All good things must come to an end. We heard it first from our parents, and we’ve likely all experienced it in one way or another through our personal and/or professional lives as we’ve grown up and experienced the real world. Although my primary professional career currently resides in the oil and gas industry, with the previous five years consisting of a four year tour in the Marine Corps, and a quick 7-month stop in wind energy manufacturing, my side business is this: the web. I started building and running websites in the mid-90’s as a freshman in high school, and have been obsessed ever since. Outside of the Marine Corps, which I absolutely loved, but voluntarily walked away from, the web is my true passion. It has never felt like work to me, and I see myself building websites and running web ventures until I’m buried six feet underground. Late last night however, I stopped in at 1Up.com, which is one of the largest video game online publications around, only to notice that no new content had been posted since March. Then I came across this bomb of a post: a “this is it/farewell to 1UP” letter from the now-former editor in chief, Jeremy Parish. Seeing this news, even four months late (the closure announcement was published in late Feb), really hit home: not because I was a fan of 1UP per say, but because as an online business owner, I experienced that exact, painful process in the Summer of 2007.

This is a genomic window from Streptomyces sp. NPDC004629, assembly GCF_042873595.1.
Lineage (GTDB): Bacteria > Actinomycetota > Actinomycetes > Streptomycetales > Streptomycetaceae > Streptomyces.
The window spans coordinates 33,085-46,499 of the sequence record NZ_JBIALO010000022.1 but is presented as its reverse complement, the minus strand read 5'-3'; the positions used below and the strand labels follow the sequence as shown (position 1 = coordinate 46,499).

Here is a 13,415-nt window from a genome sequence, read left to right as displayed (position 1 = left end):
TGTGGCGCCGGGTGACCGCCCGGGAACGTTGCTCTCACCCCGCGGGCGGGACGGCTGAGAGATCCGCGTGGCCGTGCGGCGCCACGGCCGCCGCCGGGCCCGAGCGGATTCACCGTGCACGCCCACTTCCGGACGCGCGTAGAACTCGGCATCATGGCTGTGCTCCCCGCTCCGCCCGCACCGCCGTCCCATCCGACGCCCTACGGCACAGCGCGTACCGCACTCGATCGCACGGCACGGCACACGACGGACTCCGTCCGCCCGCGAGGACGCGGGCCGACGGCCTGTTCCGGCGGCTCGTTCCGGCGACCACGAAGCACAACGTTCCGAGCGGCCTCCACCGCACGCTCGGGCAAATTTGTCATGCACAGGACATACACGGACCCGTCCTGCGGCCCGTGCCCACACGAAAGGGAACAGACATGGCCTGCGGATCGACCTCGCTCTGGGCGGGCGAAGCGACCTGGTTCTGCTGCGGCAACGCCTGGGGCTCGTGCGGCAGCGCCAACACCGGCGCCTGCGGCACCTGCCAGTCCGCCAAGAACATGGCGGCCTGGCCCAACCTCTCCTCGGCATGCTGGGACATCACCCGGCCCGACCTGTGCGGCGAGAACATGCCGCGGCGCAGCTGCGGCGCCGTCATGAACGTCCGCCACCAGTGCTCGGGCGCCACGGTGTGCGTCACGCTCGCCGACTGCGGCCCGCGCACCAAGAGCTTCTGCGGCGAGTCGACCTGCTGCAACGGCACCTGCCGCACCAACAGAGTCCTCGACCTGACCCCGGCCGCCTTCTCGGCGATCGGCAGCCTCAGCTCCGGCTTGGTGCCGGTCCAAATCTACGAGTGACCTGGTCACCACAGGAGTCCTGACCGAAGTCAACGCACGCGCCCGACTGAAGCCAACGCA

One Bad Business Deal + Changing Market = LLC Dissolved
In early 2007 my web venture, which was essentially a college entertainment portal along the lines of a “College Humor”, began to reach its peak in both traffic and financial terms. With over 1.6 million monthly unique visitors, our users were also extremely “productive” as they generated more than 12 million monthly page views, which led to more than 10 page views per unique visitor. Our revenue, much like 1Up’s, was almost entirely advertising based, as we did not have our own product to sell. In early 2007 the online advertising market was monstrous, but it was starting to really get tight with the explosion that was YouTube (especially for us, as we relied on getting in on new funny video traffic first). That being said, our revenue was solid; both myself and my business partner were now on year 3 working for ourselves, and living comfortably.